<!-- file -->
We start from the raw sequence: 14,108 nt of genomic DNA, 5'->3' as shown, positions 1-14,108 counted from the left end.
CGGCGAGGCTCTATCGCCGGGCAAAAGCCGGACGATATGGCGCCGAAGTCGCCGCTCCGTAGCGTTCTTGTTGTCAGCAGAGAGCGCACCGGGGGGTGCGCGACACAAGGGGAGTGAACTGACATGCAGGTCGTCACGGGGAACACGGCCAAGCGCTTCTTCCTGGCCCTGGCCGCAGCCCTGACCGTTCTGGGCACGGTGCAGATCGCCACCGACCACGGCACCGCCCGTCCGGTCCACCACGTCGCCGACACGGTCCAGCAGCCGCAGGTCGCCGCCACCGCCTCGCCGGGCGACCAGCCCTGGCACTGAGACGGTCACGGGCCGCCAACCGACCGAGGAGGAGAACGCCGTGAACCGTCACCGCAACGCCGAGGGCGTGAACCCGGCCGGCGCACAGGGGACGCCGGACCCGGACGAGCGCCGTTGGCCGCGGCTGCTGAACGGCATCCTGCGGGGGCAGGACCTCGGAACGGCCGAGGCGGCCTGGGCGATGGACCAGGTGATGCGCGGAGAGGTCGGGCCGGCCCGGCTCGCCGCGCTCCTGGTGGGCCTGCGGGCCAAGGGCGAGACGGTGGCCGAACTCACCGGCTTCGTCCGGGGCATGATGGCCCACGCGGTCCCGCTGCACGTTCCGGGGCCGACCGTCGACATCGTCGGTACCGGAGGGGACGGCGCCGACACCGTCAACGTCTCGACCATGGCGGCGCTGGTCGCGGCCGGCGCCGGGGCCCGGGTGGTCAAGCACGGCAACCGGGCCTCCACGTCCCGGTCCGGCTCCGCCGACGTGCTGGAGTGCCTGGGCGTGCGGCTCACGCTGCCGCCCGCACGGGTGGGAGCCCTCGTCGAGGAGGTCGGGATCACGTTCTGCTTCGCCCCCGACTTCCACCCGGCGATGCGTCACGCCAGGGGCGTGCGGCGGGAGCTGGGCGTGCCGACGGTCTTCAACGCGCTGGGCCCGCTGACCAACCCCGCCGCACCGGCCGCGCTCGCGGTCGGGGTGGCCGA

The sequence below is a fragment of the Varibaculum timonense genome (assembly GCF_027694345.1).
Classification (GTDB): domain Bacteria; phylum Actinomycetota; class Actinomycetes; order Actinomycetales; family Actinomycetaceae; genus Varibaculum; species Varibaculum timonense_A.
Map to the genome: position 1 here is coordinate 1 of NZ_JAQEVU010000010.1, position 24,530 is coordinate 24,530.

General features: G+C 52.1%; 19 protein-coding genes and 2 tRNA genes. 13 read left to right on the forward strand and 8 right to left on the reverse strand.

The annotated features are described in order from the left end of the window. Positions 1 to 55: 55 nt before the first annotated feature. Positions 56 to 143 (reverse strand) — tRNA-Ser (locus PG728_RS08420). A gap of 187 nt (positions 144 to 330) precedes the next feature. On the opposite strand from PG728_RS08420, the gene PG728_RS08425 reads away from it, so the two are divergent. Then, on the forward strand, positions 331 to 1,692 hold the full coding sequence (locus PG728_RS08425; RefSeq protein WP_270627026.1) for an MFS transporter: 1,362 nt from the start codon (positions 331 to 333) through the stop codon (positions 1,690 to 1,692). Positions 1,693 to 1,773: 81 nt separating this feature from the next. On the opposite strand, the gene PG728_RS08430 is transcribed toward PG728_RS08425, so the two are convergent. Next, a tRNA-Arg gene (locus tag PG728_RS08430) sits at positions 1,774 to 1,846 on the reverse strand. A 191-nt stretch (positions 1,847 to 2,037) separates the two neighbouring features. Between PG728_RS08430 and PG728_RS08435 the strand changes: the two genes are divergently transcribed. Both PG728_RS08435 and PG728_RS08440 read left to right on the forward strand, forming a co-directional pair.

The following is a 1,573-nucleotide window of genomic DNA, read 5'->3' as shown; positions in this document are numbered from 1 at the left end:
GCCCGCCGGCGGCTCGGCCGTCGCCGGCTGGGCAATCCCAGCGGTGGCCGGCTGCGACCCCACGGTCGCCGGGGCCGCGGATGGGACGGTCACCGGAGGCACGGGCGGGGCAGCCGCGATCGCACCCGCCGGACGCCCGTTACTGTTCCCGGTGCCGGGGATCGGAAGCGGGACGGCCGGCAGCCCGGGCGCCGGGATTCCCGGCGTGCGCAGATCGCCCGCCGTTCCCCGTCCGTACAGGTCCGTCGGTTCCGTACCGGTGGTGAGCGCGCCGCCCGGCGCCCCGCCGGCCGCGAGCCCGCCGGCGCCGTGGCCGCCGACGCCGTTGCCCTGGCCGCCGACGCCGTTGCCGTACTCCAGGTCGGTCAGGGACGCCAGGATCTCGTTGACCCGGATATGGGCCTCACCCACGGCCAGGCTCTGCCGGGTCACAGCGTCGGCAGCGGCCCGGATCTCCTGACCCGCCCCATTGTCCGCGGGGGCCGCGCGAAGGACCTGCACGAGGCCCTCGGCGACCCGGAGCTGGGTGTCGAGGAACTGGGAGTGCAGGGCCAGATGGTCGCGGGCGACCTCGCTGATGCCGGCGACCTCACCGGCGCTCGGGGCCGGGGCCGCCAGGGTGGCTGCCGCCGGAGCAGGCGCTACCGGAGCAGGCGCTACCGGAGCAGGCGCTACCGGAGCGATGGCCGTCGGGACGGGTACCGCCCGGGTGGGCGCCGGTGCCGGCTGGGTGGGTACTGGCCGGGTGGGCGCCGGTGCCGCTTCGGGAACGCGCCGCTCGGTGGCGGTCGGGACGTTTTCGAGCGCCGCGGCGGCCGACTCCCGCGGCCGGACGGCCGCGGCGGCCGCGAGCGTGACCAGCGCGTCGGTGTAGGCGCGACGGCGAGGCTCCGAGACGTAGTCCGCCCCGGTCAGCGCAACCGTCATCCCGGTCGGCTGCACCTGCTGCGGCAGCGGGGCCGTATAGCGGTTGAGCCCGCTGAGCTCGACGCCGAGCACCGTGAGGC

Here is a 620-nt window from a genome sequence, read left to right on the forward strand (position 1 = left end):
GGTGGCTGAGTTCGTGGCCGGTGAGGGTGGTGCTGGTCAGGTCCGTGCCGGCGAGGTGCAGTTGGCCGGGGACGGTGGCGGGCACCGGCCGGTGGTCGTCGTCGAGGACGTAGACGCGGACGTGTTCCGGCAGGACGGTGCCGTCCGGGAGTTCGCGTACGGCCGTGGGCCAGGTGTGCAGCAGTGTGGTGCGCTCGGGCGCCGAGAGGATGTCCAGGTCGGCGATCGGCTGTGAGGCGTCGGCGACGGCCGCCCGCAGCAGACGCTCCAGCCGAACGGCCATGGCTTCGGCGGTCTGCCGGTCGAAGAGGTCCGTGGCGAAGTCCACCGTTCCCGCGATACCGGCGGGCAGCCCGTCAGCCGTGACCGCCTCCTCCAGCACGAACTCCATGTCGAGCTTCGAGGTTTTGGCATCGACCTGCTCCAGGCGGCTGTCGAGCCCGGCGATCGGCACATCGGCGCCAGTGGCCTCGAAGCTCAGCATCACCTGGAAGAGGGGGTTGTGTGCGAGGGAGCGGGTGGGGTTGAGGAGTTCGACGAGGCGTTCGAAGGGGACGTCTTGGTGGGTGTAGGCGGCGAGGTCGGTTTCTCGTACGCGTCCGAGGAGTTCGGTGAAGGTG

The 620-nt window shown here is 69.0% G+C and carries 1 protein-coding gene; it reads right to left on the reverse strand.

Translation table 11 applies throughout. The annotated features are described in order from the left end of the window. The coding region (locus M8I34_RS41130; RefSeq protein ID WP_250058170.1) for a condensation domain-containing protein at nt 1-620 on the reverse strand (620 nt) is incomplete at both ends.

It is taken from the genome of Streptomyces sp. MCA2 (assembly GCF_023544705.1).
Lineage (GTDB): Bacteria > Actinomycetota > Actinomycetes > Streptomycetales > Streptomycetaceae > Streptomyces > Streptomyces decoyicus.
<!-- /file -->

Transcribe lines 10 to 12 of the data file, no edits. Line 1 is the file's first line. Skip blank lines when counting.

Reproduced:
Here is a 620-nt window from a genome sequence, read left to right on the forward strand (position 1 = left end):
GGTGGCTGAGTTCGTGGCCGGTGAGGGTGGTGCTGGTCAGGTCCGTGCCGGCGAGGTGCAGTTGGCCGGGGACGGTGGCGGGCACCGGCCGGTGGTCGTCGTCGAGGACGTAGACGCGGACGTGTTCCGGCAGGACGGTGCCGTCCGGGAGTTCGCGTACGGCCGTGGGCCAGGTGTGCAGCAGTGTGGTGCGCTCGGGCGCCGAGAGGATGTCCAGGTCGGCGATCGGCTGTGAGGCGTCGGCGACGGCCGCCCGCAGCAGACGCTCCAGCCGAACGGCCATGGCTTCGGCGGTCTGCCGGTCGAAGAGGTCCGTGGCGAAGTCCACCGTTCCCGCGATACCGGCGGGCAGCCCGTCAGCCGTGACCGCCTCCTCCAGCACGAACTCCATGTCGAGCTTCGAGGTTTTGGCATCGACCTGCTCCAGGCGGCTGTCGAGCCCGGCGATCGGCACATCGGCGCCAGTGGCCTCGAAGCTCAGCATCACCTGGAAGAGGGGGTTGTGTGCGAGGGAGCGGGTGGGGTTGAGGAGTTCGACGAGGCGTTCGAAGGGGACGTCTTGGTGGGTGTAGGCGGCGAGGTCGGTTTCTCGTACGCGTCCGAGGAGTTCGGTGAAGGTG

The 620-nt window shown here is 69.0% G+C and carries 1 protein-coding gene; it reads right to left on the reverse strand.